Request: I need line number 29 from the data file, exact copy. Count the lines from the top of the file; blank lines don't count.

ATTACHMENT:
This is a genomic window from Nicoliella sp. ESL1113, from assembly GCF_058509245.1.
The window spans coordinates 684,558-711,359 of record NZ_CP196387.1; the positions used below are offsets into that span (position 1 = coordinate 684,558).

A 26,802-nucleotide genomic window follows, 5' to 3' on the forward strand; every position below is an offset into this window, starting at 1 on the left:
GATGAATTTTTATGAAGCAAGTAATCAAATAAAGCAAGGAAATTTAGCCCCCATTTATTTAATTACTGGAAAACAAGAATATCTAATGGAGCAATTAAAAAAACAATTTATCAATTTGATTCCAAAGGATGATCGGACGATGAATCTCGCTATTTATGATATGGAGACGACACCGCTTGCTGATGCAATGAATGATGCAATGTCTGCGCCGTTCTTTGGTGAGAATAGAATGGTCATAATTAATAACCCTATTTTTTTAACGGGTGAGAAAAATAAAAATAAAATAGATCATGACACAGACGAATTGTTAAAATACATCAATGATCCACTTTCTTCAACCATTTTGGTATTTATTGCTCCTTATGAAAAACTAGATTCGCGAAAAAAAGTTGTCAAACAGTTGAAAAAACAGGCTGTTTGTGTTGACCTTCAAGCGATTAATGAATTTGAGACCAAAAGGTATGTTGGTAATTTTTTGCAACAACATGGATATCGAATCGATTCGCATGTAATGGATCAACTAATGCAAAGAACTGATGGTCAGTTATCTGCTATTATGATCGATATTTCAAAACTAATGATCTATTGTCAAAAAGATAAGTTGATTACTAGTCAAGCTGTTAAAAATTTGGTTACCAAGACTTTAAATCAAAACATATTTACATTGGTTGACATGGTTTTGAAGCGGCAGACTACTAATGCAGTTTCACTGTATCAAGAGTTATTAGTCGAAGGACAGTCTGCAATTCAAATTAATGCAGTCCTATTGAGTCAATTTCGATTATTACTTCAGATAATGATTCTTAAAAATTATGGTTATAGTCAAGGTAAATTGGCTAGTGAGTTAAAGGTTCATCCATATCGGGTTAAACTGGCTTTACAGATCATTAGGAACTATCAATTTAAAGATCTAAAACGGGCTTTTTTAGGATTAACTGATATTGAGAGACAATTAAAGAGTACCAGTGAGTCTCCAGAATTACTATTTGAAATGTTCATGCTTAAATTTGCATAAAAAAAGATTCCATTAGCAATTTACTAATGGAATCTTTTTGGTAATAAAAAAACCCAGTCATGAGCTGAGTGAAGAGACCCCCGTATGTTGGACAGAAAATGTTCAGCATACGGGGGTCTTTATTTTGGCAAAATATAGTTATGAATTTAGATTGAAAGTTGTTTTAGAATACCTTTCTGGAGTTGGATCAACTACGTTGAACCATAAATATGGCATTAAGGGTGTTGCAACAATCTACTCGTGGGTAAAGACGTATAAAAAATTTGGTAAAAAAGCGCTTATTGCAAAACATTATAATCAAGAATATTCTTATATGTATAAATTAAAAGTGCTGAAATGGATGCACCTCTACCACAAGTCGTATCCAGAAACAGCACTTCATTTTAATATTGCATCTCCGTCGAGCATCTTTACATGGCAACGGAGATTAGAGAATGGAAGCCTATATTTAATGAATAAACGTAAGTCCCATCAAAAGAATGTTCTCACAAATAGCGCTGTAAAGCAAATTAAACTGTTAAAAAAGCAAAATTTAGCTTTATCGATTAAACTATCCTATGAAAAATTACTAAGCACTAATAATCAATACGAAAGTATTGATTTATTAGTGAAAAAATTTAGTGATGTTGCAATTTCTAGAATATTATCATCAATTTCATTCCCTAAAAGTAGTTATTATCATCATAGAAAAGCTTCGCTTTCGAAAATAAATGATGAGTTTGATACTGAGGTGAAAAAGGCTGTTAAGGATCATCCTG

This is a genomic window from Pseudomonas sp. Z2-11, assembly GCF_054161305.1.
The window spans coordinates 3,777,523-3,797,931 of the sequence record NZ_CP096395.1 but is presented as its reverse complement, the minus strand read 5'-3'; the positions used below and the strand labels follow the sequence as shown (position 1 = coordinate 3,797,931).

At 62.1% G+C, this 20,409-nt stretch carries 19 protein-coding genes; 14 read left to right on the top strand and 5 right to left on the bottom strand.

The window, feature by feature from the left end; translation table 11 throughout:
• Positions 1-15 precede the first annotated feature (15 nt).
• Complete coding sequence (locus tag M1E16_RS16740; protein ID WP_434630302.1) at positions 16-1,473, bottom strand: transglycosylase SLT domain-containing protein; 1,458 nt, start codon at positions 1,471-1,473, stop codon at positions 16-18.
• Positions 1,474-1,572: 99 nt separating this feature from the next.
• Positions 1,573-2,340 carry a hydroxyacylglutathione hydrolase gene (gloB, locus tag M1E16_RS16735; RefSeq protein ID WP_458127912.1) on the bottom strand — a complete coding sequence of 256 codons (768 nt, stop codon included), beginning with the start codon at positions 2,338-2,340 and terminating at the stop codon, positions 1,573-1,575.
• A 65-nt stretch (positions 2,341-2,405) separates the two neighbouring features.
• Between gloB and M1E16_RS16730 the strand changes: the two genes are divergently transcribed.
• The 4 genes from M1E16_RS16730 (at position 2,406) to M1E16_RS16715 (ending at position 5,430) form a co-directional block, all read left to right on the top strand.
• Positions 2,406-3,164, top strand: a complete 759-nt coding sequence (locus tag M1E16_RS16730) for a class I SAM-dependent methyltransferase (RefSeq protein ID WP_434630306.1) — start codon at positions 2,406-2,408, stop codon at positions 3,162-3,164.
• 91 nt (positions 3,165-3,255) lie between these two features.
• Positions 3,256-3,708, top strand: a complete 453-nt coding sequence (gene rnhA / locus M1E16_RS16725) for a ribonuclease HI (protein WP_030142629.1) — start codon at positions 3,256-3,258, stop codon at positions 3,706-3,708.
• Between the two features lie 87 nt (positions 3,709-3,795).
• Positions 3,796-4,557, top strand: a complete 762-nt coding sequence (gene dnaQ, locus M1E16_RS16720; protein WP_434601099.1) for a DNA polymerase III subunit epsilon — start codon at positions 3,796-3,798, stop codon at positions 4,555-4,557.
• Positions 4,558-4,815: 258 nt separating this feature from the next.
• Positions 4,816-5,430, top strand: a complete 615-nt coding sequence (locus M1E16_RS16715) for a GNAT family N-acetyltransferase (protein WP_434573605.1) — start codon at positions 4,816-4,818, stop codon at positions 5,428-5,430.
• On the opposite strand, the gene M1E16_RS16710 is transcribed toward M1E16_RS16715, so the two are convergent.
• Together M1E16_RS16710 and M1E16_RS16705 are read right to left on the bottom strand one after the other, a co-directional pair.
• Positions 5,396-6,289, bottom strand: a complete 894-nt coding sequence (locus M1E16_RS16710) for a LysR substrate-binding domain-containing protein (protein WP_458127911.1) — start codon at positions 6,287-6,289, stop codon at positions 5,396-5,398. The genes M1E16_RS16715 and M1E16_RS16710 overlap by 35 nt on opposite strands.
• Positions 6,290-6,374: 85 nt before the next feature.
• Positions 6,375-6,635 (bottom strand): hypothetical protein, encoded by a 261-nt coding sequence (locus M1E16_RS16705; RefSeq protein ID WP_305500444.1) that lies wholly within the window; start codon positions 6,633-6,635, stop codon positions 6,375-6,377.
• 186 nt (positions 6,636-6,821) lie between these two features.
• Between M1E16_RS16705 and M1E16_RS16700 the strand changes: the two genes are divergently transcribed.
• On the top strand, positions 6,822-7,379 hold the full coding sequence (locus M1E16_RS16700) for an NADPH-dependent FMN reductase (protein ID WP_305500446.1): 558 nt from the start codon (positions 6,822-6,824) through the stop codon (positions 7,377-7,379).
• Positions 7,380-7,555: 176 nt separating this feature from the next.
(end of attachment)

• Between M1E16_RS16705 and M1E16_RS16700 the strand changes: the two genes are divergently transcribed.